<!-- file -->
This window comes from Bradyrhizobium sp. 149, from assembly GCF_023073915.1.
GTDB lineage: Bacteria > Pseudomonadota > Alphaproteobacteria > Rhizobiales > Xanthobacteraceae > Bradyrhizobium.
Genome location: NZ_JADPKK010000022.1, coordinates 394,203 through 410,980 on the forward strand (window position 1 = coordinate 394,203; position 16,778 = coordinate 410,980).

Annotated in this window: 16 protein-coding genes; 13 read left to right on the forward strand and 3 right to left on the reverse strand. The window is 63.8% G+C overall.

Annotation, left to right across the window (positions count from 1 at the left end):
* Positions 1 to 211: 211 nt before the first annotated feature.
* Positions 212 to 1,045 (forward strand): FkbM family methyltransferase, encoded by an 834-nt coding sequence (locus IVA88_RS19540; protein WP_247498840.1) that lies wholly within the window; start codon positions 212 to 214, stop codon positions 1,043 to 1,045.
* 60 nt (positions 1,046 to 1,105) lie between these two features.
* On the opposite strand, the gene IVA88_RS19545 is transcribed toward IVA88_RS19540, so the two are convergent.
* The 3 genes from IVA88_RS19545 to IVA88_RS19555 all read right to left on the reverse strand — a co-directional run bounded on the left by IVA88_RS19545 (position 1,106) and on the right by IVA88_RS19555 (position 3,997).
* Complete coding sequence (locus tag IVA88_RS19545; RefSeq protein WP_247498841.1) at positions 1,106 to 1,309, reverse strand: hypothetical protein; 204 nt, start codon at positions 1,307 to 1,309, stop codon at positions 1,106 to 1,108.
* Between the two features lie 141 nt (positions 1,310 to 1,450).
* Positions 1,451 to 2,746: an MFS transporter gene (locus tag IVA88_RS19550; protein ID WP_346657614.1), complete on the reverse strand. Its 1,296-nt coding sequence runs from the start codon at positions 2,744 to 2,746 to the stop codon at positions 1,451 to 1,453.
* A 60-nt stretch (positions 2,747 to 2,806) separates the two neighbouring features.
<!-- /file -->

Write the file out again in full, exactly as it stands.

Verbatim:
This window comes from Bradyrhizobium sp. 149, from assembly GCF_023073915.1.
GTDB lineage: Bacteria > Pseudomonadota > Alphaproteobacteria > Rhizobiales > Xanthobacteraceae > Bradyrhizobium.
Genome location: NZ_JADPKK010000022.1, coordinates 394,203 through 410,980 on the forward strand (window position 1 = coordinate 394,203; position 16,778 = coordinate 410,980).

Annotated in this window: 16 protein-coding genes; 13 read left to right on the forward strand and 3 right to left on the reverse strand. The window is 63.8% G+C overall.

Annotation, left to right across the window (positions count from 1 at the left end):
* Positions 1 to 211: 211 nt before the first annotated feature.
* Positions 212 to 1,045 (forward strand): FkbM family methyltransferase, encoded by an 834-nt coding sequence (locus IVA88_RS19540; protein WP_247498840.1) that lies wholly within the window; start codon positions 212 to 214, stop codon positions 1,043 to 1,045.
* 60 nt (positions 1,046 to 1,105) lie between these two features.
* On the opposite strand, the gene IVA88_RS19545 is transcribed toward IVA88_RS19540, so the two are convergent.
* The 3 genes from IVA88_RS19545 to IVA88_RS19555 all read right to left on the reverse strand — a co-directional run bounded on the left by IVA88_RS19545 (position 1,106) and on the right by IVA88_RS19555 (position 3,997).
* Complete coding sequence (locus tag IVA88_RS19545; RefSeq protein WP_247498841.1) at positions 1,106 to 1,309, reverse strand: hypothetical protein; 204 nt, start codon at positions 1,307 to 1,309, stop codon at positions 1,106 to 1,108.
* Between the two features lie 141 nt (positions 1,310 to 1,450).
* Positions 1,451 to 2,746: an MFS transporter gene (locus tag IVA88_RS19550; protein ID WP_346657614.1), complete on the reverse strand. Its 1,296-nt coding sequence runs from the start codon at positions 2,744 to 2,746 to the stop codon at positions 1,451 to 1,453.
* A 60-nt stretch (positions 2,747 to 2,806) separates the two neighbouring features.